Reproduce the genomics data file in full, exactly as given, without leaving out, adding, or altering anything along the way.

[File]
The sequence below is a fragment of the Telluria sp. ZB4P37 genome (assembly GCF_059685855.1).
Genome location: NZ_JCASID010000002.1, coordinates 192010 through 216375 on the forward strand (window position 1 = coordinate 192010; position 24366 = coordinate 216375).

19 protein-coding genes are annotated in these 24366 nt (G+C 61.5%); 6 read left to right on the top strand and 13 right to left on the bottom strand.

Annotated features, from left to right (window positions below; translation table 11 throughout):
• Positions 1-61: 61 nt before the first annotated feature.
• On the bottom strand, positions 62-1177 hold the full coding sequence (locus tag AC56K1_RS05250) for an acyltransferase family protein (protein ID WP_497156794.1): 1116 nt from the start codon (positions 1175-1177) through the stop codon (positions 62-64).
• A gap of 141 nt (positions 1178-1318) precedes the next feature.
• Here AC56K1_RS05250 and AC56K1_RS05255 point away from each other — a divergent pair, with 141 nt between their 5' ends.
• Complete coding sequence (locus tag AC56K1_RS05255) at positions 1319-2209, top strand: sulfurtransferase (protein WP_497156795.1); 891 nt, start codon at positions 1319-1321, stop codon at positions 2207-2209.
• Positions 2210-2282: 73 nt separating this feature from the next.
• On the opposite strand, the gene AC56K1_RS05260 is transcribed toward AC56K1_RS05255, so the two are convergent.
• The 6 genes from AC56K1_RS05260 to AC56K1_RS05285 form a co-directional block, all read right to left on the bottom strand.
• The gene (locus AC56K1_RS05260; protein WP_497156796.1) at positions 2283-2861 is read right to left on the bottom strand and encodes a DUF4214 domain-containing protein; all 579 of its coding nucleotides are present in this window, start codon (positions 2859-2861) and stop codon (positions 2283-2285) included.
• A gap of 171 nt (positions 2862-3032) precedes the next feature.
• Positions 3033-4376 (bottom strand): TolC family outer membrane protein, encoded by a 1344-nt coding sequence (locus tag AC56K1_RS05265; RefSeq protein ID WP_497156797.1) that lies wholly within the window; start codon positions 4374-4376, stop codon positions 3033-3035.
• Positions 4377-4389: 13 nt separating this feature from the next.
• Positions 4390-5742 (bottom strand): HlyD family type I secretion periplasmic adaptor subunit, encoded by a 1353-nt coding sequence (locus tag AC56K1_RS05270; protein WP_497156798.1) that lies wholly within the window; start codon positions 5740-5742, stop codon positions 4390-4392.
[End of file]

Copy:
The sequence below is a fragment of the Telluria sp. ZB4P37 genome (assembly GCF_059685855.1).
Genome location: NZ_JCASID010000002.1, coordinates 192010 through 216375 on the forward strand (window position 1 = coordinate 192010; position 24366 = coordinate 216375).

19 protein-coding genes are annotated in these 24366 nt (G+C 61.5%); 6 read left to right on the top strand and 13 right to left on the bottom strand.

Annotated features, from left to right (window positions below; translation table 11 throughout):
• Positions 1-61: 61 nt before the first annotated feature.
• On the bottom strand, positions 62-1177 hold the full coding sequence (locus tag AC56K1_RS05250) for an acyltransferase family protein (protein ID WP_497156794.1): 1116 nt from the start codon (positions 1175-1177) through the stop codon (positions 62-64).
• A gap of 141 nt (positions 1178-1318) precedes the next feature.
• Here AC56K1_RS05250 and AC56K1_RS05255 point away from each other — a divergent pair, with 141 nt between their 5' ends.
• Complete coding sequence (locus tag AC56K1_RS05255) at positions 1319-2209, top strand: sulfurtransferase (protein WP_497156795.1); 891 nt, start codon at positions 1319-1321, stop codon at positions 2207-2209.
• Positions 2210-2282: 73 nt separating this feature from the next.
• On the opposite strand, the gene AC56K1_RS05260 is transcribed toward AC56K1_RS05255, so the two are convergent.
• The 6 genes from AC56K1_RS05260 to AC56K1_RS05285 form a co-directional block, all read right to left on the bottom strand.
• The gene (locus AC56K1_RS05260; protein WP_497156796.1) at positions 2283-2861 is read right to left on the bottom strand and encodes a DUF4214 domain-containing protein; all 579 of its coding nucleotides are present in this window, start codon (positions 2859-2861) and stop codon (positions 2283-2285) included.
• A gap of 171 nt (positions 2862-3032) precedes the next feature.
• Positions 3033-4376 (bottom strand): TolC family outer membrane protein, encoded by a 1344-nt coding sequence (locus tag AC56K1_RS05265; RefSeq protein ID WP_497156797.1) that lies wholly within the window; start codon positions 4374-4376, stop codon positions 3033-3035.
• Positions 4377-4389: 13 nt separating this feature from the next.
• Positions 4390-5742 (bottom strand): HlyD family type I secretion periplasmic adaptor subunit, encoded by a 1353-nt coding sequence (locus tag AC56K1_RS05270; protein WP_497156798.1) that lies wholly within the window; start codon positions 5740-5742, stop codon positions 4390-4392.